It's summer and there is a mourning dove sitting on her nest on the white pine branch that dips over the clematis and swings like it's conscious sometimes. The dove doesn't care, doesn't seem to notice. Even when I've been outside, standing just under the branch—pruning away, planting some annuals—she stays put. It's her job, although Ravana gives this all a different spin. We can see the nest right outside the kitchen window after all.
“It's raining,” she says. “Not hard, but I think I can see her blinking. Talk about devotion. She's not one with 'the rain'. It's tough being diligent. She's working.”
“It's not devotion. See that blank look on her face. What that means is her brain is a pair of parentheses and in between them is nothing but a picture of an egg, and maybe some bird seed. Maybe a sky to fly into, a couple of white clouds in it. She's barely aware of what she's doing.”
“Good God, your cynicism is going to melt a hole in the carbon monoxide layer that is heating up the planet. I'm proud of you. You might achieve super-hero status yet. What a human being.”
This is where we are now. “I just don’t know,” Ravana says. But I know and I hover above us, looking down, I swear, and I want to be the one who reaches out and knocks our heads together like a couple of hollow coconuts. I want to hear the report and then watch as we stagger backwards, away from each other.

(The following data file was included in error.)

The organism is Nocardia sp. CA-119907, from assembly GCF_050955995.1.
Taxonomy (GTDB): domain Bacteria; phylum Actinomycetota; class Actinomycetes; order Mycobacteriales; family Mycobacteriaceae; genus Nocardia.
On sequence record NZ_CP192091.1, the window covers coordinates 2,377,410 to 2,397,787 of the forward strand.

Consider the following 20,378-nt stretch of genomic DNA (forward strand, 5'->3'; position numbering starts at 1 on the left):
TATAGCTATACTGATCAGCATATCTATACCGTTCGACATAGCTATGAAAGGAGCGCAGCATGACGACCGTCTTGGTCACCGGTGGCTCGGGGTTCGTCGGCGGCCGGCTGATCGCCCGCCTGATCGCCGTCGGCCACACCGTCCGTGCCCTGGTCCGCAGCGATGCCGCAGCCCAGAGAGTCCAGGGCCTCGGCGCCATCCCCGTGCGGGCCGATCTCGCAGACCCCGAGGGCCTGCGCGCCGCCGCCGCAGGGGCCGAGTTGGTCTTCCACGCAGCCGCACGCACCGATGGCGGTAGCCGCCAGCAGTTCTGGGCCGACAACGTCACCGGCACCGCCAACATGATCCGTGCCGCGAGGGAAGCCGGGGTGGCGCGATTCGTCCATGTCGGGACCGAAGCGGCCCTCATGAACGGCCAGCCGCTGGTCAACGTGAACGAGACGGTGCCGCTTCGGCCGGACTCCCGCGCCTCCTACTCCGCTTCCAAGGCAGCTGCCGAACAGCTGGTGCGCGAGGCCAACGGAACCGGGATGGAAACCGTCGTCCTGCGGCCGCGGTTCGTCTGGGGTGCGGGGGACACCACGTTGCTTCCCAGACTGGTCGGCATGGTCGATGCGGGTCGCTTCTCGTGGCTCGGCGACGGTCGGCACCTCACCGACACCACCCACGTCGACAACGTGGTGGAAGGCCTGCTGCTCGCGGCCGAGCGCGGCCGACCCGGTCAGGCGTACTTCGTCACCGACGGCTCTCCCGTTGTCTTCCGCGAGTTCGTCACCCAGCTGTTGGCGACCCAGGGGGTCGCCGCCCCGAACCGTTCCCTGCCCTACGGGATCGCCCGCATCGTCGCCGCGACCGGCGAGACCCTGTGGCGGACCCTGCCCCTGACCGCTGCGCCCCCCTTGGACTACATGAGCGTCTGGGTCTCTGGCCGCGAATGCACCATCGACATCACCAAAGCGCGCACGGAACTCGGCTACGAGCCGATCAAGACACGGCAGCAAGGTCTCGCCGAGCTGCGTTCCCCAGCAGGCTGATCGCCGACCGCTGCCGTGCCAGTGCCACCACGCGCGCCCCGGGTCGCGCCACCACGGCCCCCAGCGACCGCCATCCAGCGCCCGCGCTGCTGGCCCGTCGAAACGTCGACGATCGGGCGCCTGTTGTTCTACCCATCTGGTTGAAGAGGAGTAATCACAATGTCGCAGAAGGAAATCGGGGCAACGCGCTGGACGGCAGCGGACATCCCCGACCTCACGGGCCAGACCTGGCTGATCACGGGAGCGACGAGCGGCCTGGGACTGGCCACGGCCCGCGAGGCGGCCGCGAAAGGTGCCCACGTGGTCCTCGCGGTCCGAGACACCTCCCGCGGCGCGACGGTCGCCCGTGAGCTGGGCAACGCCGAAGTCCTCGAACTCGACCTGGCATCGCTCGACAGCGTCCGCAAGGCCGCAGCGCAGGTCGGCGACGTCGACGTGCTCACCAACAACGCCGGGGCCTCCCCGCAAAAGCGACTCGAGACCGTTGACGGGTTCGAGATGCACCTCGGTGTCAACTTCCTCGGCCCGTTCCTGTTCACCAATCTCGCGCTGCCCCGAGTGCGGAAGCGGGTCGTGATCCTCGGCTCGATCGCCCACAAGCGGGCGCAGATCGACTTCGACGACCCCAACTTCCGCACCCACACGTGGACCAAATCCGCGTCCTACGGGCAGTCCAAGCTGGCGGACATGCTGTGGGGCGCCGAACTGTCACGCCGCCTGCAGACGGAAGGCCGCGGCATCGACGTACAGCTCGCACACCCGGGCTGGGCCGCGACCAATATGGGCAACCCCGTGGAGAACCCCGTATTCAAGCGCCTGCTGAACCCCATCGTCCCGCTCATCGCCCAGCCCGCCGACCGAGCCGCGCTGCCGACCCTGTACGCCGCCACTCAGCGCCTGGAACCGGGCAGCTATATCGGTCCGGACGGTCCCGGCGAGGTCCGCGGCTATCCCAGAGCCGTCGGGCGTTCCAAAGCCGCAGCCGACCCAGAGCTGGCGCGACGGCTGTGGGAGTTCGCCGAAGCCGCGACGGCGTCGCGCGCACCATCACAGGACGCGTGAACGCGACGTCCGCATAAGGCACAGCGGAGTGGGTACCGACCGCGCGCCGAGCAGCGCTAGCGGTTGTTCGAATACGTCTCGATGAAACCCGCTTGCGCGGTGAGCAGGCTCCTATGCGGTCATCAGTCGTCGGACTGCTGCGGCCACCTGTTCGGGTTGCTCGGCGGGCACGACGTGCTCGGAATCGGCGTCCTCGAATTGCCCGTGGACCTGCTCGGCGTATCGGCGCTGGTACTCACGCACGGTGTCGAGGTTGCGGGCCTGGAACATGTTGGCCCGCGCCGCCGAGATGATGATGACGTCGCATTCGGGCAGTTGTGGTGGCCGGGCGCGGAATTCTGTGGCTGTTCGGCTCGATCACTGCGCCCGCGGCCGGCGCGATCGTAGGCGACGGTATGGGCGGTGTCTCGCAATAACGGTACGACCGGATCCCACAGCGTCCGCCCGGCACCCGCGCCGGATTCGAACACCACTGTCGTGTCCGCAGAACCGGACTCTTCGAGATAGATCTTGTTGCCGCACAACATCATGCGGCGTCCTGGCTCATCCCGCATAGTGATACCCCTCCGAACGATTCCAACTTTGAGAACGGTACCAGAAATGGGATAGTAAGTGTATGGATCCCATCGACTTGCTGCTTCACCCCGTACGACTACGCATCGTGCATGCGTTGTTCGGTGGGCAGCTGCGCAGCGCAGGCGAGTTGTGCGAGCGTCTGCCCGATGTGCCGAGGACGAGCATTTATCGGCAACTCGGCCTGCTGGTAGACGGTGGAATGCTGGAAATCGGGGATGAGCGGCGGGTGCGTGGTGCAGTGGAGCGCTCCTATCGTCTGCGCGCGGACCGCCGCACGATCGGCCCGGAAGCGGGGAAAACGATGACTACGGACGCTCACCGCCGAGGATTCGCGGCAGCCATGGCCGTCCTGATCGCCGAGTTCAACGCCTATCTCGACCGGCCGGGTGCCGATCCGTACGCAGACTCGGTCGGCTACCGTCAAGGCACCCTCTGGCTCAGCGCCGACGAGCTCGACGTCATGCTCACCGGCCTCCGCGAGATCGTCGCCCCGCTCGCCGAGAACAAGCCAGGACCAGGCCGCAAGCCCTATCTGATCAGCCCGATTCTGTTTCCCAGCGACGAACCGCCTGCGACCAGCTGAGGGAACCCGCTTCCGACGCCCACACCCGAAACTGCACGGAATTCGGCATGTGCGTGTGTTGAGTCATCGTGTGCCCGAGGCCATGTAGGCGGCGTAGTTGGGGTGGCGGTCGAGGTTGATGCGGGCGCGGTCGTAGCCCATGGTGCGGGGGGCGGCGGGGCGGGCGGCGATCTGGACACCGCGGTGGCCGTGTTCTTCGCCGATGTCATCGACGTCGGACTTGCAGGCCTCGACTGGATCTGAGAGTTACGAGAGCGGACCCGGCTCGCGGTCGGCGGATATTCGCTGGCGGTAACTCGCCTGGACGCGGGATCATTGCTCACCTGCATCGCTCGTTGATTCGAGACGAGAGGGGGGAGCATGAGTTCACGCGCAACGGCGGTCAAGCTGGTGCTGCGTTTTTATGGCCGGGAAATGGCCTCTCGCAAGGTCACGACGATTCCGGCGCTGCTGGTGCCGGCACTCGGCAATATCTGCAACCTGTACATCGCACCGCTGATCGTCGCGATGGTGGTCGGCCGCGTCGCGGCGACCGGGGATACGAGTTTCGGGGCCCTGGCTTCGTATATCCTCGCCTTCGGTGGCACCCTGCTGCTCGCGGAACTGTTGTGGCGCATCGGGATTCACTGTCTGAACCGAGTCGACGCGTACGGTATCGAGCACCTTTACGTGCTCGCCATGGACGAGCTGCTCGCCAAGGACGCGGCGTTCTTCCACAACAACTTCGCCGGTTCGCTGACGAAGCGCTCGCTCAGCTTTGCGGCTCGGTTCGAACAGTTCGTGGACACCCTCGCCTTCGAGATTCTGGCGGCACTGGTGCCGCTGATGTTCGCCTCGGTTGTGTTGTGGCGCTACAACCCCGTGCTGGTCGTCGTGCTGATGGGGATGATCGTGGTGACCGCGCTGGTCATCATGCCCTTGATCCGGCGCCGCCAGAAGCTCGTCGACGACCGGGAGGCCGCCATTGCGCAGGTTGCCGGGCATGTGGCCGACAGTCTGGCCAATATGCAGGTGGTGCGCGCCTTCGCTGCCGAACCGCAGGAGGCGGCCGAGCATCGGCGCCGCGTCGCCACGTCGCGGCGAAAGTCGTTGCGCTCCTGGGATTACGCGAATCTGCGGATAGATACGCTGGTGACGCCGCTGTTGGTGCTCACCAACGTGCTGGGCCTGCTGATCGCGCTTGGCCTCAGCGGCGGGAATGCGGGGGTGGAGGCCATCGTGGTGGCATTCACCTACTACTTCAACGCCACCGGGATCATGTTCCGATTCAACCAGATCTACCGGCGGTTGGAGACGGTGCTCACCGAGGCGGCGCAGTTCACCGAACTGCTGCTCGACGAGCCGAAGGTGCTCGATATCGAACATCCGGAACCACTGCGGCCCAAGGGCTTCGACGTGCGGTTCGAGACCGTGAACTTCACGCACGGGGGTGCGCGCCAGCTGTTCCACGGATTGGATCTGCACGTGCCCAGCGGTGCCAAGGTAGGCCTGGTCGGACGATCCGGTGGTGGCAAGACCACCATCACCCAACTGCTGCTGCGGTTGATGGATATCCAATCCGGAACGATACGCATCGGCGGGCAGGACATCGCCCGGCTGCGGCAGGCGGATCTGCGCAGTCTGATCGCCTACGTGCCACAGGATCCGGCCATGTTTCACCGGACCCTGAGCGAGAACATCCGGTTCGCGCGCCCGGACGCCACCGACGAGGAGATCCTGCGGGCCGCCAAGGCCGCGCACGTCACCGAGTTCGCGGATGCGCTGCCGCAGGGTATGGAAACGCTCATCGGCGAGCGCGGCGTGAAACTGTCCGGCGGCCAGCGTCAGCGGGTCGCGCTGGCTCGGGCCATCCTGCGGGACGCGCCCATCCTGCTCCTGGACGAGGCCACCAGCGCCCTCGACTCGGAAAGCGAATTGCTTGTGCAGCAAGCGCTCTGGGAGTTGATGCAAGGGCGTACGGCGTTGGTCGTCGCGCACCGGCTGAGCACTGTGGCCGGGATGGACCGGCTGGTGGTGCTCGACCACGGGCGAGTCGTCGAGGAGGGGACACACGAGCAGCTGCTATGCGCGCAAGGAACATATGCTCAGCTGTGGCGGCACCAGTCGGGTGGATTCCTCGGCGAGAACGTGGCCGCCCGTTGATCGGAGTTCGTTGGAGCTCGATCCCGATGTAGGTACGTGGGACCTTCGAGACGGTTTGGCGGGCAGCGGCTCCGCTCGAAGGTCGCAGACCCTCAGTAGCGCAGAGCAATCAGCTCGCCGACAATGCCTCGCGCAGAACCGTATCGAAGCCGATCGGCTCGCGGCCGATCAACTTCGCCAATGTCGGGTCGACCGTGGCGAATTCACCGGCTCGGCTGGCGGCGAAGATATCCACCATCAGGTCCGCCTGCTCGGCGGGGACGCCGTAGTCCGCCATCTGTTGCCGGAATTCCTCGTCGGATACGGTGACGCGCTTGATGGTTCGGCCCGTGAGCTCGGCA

Are we special? Put us together at a table at the local block party, for example. People stare at us. We both have reddish brown hair, a few freckles, and are relatively small-boned. I speak and she laughs, like a sprinkler coming back around. And she's got a hot little body. It's hard not to pretend that it really does belong totally to me, and that it always will.
In some ways we're different, sure. She might say, Oh, Helen, this potato salad is out of this world, and then later tell me And did you get a load of the Midwestern menu? I kept thinking, when are the Amish going to arrive.
I rarely compliment anyone's cooking. Food by its very nature tends to taste good—who makes crummy tasting food? It seems almost redundant to say anything. I might say, instead, Have you seen any good movies? Then, later, Have you noticed all anyone watches around here are things with Jeff Daniels in them? The point is, I'd ask the question while clearly enjoying the food. And I expect my neighbors movie viewing habits to be predictable, and I know it will be fun to say something about this fact a little while later…